RESULTS

The eagerness of patients wanting the teams to reach their residence may be judged by the following figures. The total number of patients visited by the homecare teams of Cansupport in the year 2008-2009 was 1025 [Table 1]. Out of them, there were about 104 patients who were discharged. Here the term discharge means that the patients were not interested in our visit or were not available in our subsequent visit.

Table 1
Consolidated homecare statistics (2008-2009)

Those who were not interested in our visits were patients either having social problems such as their families were dysfunctional or the patients were being badly treated by the relatives. These patients just catered to around 20-25% of the total discharge.

The remaining discharges were in the category of being not available. Here most of the patients were terminal and went back to their village for better quality of life in their final days.

The cost of a single visit to the patient would be approximately Rs. 500/-.

Generally the team has to travel about 50-150 km a day. The number of visits range from four to seven per day. Usually the first visit of the team usually takes 90-120 min as the team takes time to understand the patient. The subsequent visits usually take 30-45 min.

Usually the patients stay with the team for a period of 1-2 months and then expire. Some patients stay with the team for 1-7 days. The patients in the second category are in their terminal phase and the family members are apprehensive how the end would be for the patient. That is why the teams are called in at this point of time in the patients' life [Graph 1].

Graph 1
Life expectancy graph

DISCUSSION

The cost-effectiveness of the project might not be measured in terms of money. One has to realize that there are many lacunas in the medical system of the nation. This is one of the ways to overcome one of the most important lacunas, the aid to the poorest sections of society in an effective manner. This is the place where medical aid is needed the most. We must remember here that a visit costs about Rs. 500/- to the organization.[3]

Home-based palliative care seems to be the ultimate stage of palliative care management theoretically. It is definitely the most advanced care compared to hospice and hospital management. Comparing it with self-contained medical skills of society (eg., Kerala medical system of society), it is definitely more advanced as expert advice is reaching the patients at their door step.

The importance of palliative care lies in understanding the psychological, medical, and social aspects of the patient and the family. The homecare teams are fully equipped to cater to the above requirements. If the patient is uncomfortable, then the whole family is in turmoil. This might be physical or psychological. The physical discomfort is usually taken care by the doctor and the nurse. Once the patient becomes comfortable physically, then only he can start thinking.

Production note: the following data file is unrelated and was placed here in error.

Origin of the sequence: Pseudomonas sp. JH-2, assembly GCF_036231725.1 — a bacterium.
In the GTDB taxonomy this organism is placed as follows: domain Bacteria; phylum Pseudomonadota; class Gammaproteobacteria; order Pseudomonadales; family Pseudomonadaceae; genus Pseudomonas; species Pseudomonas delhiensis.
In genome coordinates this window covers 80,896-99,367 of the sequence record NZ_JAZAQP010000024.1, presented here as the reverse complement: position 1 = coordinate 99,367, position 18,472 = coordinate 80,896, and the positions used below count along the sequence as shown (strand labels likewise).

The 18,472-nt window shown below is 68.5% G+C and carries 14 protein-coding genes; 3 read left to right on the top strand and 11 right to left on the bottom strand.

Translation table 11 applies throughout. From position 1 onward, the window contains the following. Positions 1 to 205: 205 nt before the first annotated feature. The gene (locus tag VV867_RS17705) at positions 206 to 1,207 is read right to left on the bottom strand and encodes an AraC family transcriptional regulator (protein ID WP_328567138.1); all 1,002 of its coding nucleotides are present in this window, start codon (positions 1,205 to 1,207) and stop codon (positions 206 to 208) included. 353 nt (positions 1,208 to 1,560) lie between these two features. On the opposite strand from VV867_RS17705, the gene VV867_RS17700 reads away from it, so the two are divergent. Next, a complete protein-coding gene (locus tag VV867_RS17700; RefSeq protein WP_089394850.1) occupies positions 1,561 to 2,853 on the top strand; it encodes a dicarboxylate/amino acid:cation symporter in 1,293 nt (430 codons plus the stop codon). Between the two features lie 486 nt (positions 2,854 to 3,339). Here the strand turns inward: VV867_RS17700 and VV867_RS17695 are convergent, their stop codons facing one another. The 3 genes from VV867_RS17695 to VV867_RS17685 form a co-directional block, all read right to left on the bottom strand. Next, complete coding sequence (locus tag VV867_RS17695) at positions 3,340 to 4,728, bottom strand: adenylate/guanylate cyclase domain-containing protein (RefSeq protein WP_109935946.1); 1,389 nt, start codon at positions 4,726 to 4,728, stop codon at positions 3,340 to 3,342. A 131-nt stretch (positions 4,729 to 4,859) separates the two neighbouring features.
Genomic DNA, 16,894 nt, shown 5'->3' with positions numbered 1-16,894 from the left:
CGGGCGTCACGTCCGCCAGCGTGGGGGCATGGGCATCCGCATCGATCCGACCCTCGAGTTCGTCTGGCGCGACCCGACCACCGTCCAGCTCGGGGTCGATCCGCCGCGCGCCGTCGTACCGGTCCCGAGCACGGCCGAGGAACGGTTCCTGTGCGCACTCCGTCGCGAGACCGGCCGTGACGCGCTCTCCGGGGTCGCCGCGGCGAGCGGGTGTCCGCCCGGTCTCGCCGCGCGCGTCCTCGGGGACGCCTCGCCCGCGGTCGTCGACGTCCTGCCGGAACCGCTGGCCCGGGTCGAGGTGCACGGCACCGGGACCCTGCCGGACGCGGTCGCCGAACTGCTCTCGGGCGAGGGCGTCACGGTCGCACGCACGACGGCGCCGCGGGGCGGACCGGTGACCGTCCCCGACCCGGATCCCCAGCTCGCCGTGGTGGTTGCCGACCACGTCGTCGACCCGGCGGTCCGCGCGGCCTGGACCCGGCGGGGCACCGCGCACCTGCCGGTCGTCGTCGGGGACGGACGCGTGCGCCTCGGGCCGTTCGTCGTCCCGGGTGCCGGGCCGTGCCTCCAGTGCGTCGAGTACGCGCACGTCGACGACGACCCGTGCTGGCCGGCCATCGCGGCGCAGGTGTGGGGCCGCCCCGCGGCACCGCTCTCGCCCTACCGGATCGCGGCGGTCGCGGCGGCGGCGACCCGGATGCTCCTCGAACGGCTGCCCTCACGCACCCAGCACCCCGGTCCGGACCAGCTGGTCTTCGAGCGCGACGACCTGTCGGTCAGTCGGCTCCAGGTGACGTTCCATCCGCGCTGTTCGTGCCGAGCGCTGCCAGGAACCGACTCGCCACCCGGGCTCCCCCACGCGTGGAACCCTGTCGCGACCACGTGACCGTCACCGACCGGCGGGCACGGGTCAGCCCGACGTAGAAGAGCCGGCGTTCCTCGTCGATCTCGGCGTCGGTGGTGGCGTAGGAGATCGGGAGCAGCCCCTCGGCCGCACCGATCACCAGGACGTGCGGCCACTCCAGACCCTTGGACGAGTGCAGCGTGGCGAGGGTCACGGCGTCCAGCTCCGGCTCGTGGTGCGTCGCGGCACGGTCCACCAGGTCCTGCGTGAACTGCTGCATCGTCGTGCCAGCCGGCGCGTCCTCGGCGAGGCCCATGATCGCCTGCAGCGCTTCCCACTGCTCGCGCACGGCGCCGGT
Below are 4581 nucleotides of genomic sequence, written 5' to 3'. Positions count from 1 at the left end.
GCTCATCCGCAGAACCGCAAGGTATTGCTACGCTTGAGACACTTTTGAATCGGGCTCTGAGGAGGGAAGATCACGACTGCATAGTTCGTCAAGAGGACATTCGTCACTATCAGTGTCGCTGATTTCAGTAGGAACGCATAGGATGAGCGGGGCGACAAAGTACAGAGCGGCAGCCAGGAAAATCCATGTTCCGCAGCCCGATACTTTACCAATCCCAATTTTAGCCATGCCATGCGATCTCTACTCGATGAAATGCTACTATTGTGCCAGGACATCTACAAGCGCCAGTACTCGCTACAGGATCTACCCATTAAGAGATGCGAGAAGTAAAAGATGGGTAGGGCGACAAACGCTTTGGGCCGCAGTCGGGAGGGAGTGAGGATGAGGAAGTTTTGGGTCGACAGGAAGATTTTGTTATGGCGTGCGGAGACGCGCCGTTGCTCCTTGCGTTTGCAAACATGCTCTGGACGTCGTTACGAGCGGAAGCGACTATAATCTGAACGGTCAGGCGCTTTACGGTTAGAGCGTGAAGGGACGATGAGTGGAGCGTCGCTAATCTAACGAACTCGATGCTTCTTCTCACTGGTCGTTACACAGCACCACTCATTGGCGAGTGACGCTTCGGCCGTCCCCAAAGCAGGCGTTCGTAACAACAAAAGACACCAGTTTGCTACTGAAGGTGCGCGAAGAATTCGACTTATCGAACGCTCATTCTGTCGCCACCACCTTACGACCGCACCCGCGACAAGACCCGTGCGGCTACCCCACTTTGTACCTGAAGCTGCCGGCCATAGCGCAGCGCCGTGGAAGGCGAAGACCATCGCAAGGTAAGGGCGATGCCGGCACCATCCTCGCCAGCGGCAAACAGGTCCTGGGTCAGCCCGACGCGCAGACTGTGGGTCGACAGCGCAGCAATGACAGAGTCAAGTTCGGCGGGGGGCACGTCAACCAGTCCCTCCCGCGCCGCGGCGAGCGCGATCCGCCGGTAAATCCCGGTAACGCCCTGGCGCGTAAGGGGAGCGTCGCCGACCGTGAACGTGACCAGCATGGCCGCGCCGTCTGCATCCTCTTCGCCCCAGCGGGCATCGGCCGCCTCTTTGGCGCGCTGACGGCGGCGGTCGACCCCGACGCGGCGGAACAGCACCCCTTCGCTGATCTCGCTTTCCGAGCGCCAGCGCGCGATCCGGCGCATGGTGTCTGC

Once the physical comfort is taken care off, the patient would like to know whether he would live or not. Some patients are kept in the dark about the span of life. The family members are usually apprehensive about the decision of letting the patient know about his lifespan. It is important to convince the family members that it is always advisable to let the patient know about the life expectancy. There are many reasons to it. The patient might want last wishes to be made, which the family members may be able to cater to.

The availability of the homecare teams to society has the distinct advantage of feeling the pulse of society. The homecare team is able to judge the palliative requirement of the society. In fact, it may be able to give an idea of many other features of the particular society. Being a specialized team, it might be able to predict the disease state of the society.[4]

The drawback of the homecare team is that it is not able to cater to emergencies. The calls are not an immediate response to the patients' need. They would not be able to make a visit the day the call is made. The homecare team does have a mobile that the doctor is able to respond if he has seen the patient. The system needs a considerable amount of investment, skill, and energy.[5]

CONCLUSION

The year 2008-2009 has been a landmark year for Cansupport where there has been an increase in the number of teams from five to ten. In spite of the increase in the number of teams, they are having difficulty in making one visit per week for a single patient wherever the need is, as the number of the patients are increasing. Here one has to remember that the majority of the patients are still from AIIMS. Out of 798 admissions last year, 384 were from IRCH (AIIMS). The helpline had 333 and others were just 81. The other hospitals have still not been informed as yet in toto. So if done entirely, definitely there would be a greater need of teams and skilled manpower.

Footnotes

Source of Support: Nil

Conflict of Interest: None declared.

REFERENCES

1. The oxford textbook of palliative medicine. 2nd ed. Derek Doyle, Geoffrey Hank, Neil MacDonald:
2. Wessex Institute of Public Health Medicine, By Andrew Stevens, James Raftery, Health care needs assessment. BMJ. 1998;316:1448–52. [PMC free article] [PubMed]
3. The National council for palliative care. Available from: http://wwwncpc.orguk./download/PalliativeCareExplaineddoc. [cited 2009]
4. Sage journal online, PDF Abstracts Palliat Med. 2008;22:399–565.
5. Palliative care wikipediaen. wikipediaorg. /wiki/Palliative_care.

Articles from Indian Journal of Palliative Care are provided here courtesy of Medknow Publications